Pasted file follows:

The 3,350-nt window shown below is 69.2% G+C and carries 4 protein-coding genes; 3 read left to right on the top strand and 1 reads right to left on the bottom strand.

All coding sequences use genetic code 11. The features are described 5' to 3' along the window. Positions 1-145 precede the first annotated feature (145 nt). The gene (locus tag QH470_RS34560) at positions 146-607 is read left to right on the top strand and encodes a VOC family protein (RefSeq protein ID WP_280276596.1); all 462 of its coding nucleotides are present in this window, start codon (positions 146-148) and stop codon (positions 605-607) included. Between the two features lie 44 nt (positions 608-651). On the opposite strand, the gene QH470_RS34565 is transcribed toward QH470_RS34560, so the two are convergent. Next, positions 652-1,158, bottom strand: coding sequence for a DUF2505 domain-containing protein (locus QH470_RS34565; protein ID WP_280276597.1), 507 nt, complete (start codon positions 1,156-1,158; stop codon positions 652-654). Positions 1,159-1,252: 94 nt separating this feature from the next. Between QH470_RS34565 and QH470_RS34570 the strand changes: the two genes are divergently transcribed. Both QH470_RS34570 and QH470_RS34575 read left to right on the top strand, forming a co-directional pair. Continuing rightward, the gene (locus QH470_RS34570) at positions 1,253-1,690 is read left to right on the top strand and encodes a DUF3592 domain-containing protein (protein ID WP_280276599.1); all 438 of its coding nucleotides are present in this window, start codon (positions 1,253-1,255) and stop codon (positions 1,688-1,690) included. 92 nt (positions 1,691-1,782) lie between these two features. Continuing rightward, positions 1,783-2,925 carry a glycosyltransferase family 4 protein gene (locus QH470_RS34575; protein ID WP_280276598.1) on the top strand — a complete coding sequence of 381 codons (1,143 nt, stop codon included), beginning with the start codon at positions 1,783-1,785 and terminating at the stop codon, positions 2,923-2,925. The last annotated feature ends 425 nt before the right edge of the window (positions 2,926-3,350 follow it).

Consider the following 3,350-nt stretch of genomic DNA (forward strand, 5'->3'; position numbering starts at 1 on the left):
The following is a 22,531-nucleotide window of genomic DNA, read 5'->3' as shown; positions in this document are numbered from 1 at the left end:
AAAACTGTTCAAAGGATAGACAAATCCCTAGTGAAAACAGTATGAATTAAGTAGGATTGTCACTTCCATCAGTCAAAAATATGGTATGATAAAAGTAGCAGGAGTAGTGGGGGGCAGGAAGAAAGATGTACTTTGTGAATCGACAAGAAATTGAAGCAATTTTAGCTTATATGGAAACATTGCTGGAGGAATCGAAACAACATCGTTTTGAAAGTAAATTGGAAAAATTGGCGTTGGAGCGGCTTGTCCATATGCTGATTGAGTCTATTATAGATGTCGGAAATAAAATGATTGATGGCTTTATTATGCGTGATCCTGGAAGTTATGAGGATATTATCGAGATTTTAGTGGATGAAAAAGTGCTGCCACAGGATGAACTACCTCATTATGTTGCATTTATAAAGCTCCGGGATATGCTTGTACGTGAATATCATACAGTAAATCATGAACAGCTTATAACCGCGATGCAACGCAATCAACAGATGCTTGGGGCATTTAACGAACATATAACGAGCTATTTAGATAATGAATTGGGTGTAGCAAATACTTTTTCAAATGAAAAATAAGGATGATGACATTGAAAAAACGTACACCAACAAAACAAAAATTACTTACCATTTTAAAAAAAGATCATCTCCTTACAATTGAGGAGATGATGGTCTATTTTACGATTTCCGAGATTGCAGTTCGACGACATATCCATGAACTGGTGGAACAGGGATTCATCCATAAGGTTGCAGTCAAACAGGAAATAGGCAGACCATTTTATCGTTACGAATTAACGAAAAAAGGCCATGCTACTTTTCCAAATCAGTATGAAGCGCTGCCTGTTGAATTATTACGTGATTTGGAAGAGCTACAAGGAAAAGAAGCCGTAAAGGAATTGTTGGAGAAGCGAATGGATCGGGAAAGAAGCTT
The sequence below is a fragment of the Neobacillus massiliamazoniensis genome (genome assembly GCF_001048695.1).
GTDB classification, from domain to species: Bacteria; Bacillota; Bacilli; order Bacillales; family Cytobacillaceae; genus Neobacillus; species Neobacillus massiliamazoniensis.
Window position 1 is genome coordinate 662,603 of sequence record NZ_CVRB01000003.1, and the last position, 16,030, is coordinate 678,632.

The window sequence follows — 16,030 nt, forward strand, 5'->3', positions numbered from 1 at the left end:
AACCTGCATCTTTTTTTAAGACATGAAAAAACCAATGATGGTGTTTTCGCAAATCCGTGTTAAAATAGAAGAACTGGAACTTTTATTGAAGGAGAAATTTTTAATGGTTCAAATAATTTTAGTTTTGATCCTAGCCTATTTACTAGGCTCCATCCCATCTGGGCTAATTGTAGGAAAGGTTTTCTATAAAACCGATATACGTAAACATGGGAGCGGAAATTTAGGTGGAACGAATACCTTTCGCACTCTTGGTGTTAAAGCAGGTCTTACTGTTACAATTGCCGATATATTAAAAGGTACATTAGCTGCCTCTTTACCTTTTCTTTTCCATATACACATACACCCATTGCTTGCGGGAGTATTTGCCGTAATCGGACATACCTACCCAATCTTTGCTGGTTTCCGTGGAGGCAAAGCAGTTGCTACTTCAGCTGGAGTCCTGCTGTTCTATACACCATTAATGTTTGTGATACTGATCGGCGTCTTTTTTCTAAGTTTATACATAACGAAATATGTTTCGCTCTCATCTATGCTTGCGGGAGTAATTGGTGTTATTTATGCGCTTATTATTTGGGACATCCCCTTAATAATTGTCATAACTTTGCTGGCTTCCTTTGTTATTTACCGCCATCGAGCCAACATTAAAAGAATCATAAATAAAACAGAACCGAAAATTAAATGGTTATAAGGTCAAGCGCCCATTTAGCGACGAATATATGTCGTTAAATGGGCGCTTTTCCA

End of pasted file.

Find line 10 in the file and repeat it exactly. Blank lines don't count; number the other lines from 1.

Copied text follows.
AACCTGCATCTTTTTTTAAGACATGAAAAAACCAATGATGGTGTTTTCGCAAATCCGTGTTAAAATAGAAGAACTGGAACTTTTATTGAAGGAGAAATTTTTAATGGTTCAAATAATTTTAGTTTTGATCCTAGCCTATTTACTAGGCTCCATCCCATCTGGGCTAATTGTAGGAAAGGTTTTCTATAAAACCGATATACGTAAACATGGGAGCGGAAATTTAGGTGGAACGAATACCTTTCGCACTCTTGGTGTTAAAGCAGGTCTTACTGTTACAATTGCCGATATATTAAAAGGTACATTAGCTGCCTCTTTACCTTTTCTTTTCCATATACACATACACCCATTGCTTGCGGGAGTATTTGCCGTAATCGGACATACCTACCCAATCTTTGCTGGTTTCCGTGGAGGCAAAGCAGTTGCTACTTCAGCTGGAGTCCTGCTGTTCTATACACCATTAATGTTTGTGATACTGATCGGCGTCTTTTTTCTAAGTTTATACATAACGAAATATGTTTCGCTCTCATCTATGCTTGCGGGAGTAATTGGTGTTATTTATGCGCTTATTATTTGGGACATCCCCTTAATAATTGTCATAACTTTGCTGGCTTCCTTTGTTATTTACCGCCATCGAGCCAACATTAAAAGAATCATAAATAAAACAGAACCGAAAATTAAATGGTTATAAGGTCAAGCGCCCATTTAGCGACGAATATATGTCGTTAAATGGGCGCTTTTCCA